Queer and Christian? You Have Options.
Being queer and Christian can be difficult. Some extreme Christian groups have made it their mission to denounce gays as sinners and exclude them from involvement in the church. The Westboro Baptist Church, for one, is notorious for its anti-homosexuality stance. Its picketing activities have caused the Anti-Defamation League and the Southern Poverty Law Center to label the WBC as a hate group.
However, research shows that being involved in a religious community may be good for your mental health. A 2009 study published in The Canadian Journal of Psychiatry found that, in general, higher levels of religious involvement are associated with better coping with stress, as well as lower levels of depression, suicide, anxiety, and substance abuse. This can be especially important for LGBTQ youth, who are at an increased risk for mental health problems like suicidal ideation and self-harm. But for some queer youth, coming out means the loss of a spiritual community that had previously served as an important social support.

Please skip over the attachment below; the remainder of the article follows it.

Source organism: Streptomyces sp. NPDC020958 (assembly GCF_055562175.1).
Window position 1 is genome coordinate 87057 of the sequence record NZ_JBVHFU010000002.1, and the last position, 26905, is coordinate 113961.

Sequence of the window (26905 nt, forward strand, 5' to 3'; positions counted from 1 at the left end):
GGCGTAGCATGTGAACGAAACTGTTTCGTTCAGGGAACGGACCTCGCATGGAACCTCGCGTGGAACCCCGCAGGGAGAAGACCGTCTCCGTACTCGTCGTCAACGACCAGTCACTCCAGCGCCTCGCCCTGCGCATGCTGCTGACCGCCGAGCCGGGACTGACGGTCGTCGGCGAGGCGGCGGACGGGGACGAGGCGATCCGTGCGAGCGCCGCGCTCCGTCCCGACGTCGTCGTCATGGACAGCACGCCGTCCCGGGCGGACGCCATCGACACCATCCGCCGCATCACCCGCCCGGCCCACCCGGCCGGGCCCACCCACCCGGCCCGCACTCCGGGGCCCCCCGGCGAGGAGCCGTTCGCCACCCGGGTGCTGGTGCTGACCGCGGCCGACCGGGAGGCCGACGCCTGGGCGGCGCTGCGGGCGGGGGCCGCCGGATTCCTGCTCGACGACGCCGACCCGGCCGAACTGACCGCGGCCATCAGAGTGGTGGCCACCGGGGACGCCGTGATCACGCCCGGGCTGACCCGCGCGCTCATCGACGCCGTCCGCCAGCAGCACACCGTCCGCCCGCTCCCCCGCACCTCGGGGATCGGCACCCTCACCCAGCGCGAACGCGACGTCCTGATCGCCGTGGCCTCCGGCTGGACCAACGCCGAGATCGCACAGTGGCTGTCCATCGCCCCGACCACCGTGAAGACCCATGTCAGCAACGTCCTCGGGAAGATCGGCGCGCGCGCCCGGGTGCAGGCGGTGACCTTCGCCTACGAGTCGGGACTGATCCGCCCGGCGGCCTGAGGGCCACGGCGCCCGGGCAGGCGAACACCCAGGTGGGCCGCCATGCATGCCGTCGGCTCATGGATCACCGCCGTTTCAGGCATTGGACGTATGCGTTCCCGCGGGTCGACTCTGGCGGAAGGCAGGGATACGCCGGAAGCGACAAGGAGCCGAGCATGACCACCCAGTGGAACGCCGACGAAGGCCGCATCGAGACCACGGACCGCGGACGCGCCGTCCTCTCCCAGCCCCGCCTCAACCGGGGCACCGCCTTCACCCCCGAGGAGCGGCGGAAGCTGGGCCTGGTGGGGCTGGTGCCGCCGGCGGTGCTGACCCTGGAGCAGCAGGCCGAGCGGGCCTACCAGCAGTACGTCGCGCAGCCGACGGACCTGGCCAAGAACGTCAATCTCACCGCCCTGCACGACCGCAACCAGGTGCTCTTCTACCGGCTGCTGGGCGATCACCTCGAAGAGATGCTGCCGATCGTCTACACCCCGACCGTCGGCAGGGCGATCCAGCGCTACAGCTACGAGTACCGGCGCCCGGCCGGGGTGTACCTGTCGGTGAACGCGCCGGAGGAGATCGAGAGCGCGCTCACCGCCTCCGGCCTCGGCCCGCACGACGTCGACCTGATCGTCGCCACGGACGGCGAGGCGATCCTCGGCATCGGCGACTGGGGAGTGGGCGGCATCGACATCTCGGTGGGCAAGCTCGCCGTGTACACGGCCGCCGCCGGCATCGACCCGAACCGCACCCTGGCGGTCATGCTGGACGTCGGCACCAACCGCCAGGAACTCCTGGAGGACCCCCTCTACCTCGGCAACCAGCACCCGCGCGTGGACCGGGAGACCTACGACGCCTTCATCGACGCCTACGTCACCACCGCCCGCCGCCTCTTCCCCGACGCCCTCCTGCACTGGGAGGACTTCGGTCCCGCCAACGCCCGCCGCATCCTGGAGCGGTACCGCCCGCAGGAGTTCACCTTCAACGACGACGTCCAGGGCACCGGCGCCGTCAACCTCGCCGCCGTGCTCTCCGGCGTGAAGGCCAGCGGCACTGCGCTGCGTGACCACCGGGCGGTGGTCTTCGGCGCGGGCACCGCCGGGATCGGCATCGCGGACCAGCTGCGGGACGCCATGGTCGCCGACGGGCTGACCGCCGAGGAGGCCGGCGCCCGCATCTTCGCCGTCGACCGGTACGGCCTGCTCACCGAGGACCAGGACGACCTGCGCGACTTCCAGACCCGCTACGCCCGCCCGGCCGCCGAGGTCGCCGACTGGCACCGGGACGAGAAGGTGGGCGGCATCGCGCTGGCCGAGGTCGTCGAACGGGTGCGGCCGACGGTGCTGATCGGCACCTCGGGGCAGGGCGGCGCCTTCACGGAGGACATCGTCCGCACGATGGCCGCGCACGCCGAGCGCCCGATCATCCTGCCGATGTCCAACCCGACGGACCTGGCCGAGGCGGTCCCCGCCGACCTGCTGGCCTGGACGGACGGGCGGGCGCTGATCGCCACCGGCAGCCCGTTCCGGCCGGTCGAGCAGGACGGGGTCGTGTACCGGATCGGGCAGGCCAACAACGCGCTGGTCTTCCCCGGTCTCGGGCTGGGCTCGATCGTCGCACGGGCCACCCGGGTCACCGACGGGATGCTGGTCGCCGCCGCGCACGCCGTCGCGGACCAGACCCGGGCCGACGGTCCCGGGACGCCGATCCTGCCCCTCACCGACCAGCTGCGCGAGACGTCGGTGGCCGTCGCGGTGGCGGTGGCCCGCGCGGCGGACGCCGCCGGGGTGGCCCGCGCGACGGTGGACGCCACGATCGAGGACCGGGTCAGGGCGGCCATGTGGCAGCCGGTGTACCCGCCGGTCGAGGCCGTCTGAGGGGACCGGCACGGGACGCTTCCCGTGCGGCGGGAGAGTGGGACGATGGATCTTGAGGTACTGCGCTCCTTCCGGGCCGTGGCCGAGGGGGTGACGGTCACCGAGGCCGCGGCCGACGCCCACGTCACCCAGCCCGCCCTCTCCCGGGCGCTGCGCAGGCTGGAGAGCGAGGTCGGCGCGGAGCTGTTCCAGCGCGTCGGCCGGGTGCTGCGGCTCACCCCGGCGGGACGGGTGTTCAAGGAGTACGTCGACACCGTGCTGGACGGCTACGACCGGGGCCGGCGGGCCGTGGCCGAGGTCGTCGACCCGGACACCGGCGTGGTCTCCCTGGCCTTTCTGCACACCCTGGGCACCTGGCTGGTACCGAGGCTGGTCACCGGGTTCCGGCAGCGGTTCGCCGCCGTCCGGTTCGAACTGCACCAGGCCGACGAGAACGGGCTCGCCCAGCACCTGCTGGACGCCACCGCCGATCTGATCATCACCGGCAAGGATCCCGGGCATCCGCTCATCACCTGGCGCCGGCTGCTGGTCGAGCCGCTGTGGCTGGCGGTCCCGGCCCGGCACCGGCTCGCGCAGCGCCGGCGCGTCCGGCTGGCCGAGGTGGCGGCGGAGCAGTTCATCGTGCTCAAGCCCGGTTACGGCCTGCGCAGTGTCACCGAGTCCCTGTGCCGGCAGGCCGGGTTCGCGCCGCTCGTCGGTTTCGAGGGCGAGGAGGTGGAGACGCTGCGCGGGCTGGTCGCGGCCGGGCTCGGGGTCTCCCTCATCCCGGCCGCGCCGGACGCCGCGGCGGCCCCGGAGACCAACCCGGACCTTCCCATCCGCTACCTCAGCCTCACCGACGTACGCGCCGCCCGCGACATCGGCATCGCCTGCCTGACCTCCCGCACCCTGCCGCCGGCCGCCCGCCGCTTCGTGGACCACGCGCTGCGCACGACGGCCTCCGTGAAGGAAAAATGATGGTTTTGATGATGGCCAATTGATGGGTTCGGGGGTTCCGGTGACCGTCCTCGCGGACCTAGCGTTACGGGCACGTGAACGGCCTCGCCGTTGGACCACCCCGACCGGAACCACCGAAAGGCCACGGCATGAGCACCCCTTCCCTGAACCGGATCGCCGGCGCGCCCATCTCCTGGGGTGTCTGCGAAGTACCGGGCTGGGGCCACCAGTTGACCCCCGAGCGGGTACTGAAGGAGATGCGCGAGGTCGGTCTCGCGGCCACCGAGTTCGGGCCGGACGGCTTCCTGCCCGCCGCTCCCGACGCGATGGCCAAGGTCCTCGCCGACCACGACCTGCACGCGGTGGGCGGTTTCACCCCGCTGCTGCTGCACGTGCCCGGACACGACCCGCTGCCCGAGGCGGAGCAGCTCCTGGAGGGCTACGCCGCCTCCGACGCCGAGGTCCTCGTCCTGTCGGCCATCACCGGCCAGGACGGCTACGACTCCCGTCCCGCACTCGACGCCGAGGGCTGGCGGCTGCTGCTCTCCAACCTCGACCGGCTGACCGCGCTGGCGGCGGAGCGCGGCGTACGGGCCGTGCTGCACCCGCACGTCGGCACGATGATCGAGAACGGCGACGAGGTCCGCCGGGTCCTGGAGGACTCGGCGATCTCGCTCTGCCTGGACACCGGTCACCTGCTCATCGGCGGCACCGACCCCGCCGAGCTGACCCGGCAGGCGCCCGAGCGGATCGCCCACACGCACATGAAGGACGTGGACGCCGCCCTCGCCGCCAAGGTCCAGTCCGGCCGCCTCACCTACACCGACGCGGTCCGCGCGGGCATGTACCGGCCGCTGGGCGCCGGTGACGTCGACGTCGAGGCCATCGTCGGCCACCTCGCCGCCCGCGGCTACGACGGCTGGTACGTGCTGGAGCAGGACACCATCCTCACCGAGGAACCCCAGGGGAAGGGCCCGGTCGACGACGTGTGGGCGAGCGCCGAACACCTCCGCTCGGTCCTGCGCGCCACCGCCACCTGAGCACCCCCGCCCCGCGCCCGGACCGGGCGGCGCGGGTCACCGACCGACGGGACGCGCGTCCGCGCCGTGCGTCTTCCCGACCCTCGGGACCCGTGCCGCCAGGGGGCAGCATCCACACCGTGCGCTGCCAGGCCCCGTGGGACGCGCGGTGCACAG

LGBTQ youth may long for a religious community that accepts them as they are, and there are many Christian groups that hope to help them in their search. For every Westboro Baptist Church, there is an organization like The Marin Foundation, which is known for holding signs at Chicago Pride apologizing for the church’s treatment of gays.
The Marin Foundation attempts to bridge the divide between gays and conservative Christians by encouraging dialogue between the two groups. Another example of Christian group sensitive to the needs of LGBTQ-identified individuals is the Reconciling Ministries Network, which is a part of the United Methodist Church. According to RMN’s website, it has worked for the “full inclusion of all God’s children regardless of their sexual orientation or gender identity since 1982.”
There are many informal groups for people of other faith traditions as well.
Check out the links below to find a gay-affirming church in Chicago!
Resources for LGBT Youth in Chicago:
Koenig, H.G. (2009). Research on religion, spirituality, and mental health: A
Review. The Canadian Journal of Psychiatry, 54(5), 283-291.